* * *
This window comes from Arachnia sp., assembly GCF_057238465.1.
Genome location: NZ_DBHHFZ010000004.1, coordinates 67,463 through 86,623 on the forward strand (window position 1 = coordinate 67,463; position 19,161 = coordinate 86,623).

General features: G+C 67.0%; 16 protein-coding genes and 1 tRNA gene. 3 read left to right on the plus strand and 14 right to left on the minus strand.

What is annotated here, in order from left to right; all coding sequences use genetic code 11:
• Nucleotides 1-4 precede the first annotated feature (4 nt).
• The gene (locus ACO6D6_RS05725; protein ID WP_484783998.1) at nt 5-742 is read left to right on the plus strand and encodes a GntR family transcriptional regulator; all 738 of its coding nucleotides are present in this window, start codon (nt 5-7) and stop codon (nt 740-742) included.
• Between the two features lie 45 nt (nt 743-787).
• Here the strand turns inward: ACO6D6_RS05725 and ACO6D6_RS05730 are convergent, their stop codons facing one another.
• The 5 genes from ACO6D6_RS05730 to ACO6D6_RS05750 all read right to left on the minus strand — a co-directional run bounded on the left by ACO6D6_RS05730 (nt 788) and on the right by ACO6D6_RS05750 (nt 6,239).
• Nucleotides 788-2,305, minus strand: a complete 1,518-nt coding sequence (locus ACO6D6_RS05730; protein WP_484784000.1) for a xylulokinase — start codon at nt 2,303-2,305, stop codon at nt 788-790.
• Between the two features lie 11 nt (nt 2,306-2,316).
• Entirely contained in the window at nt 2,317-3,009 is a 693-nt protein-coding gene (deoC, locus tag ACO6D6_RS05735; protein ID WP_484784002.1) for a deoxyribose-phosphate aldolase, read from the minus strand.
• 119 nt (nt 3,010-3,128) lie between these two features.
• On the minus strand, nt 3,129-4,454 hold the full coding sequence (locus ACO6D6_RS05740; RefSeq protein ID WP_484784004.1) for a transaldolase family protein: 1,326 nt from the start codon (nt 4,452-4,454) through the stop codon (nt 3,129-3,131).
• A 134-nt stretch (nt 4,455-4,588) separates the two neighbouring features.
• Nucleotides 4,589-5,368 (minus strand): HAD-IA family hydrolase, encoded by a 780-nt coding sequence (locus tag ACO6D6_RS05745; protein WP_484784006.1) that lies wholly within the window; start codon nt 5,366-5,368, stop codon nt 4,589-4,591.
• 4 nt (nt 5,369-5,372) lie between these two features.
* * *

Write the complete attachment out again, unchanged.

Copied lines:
This window comes from Arachnia sp., assembly GCF_057238465.1.
Genome location: NZ_DBHHFZ010000004.1, coordinates 67,463 through 86,623 on the forward strand (window position 1 = coordinate 67,463; position 19,161 = coordinate 86,623).

General features: G+C 67.0%; 16 protein-coding genes and 1 tRNA gene. 3 read left to right on the plus strand and 14 right to left on the minus strand.

What is annotated here, in order from left to right; all coding sequences use genetic code 11:
• Nucleotides 1-4 precede the first annotated feature (4 nt).
• The gene (locus ACO6D6_RS05725; protein ID WP_484783998.1) at nt 5-742 is read left to right on the plus strand and encodes a GntR family transcriptional regulator; all 738 of its coding nucleotides are present in this window, start codon (nt 5-7) and stop codon (nt 740-742) included.
• Between the two features lie 45 nt (nt 743-787).
• Here the strand turns inward: ACO6D6_RS05725 and ACO6D6_RS05730 are convergent, their stop codons facing one another.
• The 5 genes from ACO6D6_RS05730 to ACO6D6_RS05750 all read right to left on the minus strand — a co-directional run bounded on the left by ACO6D6_RS05730 (nt 788) and on the right by ACO6D6_RS05750 (nt 6,239).
• Nucleotides 788-2,305, minus strand: a complete 1,518-nt coding sequence (locus ACO6D6_RS05730; protein WP_484784000.1) for a xylulokinase — start codon at nt 2,303-2,305, stop codon at nt 788-790.
• Between the two features lie 11 nt (nt 2,306-2,316).
• Entirely contained in the window at nt 2,317-3,009 is a 693-nt protein-coding gene (deoC, locus tag ACO6D6_RS05735; protein ID WP_484784002.1) for a deoxyribose-phosphate aldolase, read from the minus strand.
• 119 nt (nt 3,010-3,128) lie between these two features.
• On the minus strand, nt 3,129-4,454 hold the full coding sequence (locus ACO6D6_RS05740; RefSeq protein ID WP_484784004.1) for a transaldolase family protein: 1,326 nt from the start codon (nt 4,452-4,454) through the stop codon (nt 3,129-3,131).
• A 134-nt stretch (nt 4,455-4,588) separates the two neighbouring features.
• Nucleotides 4,589-5,368 (minus strand): HAD-IA family hydrolase, encoded by a 780-nt coding sequence (locus tag ACO6D6_RS05745; protein WP_484784006.1) that lies wholly within the window; start codon nt 5,366-5,368, stop codon nt 4,589-4,591.
• 4 nt (nt 5,369-5,372) lie between these two features.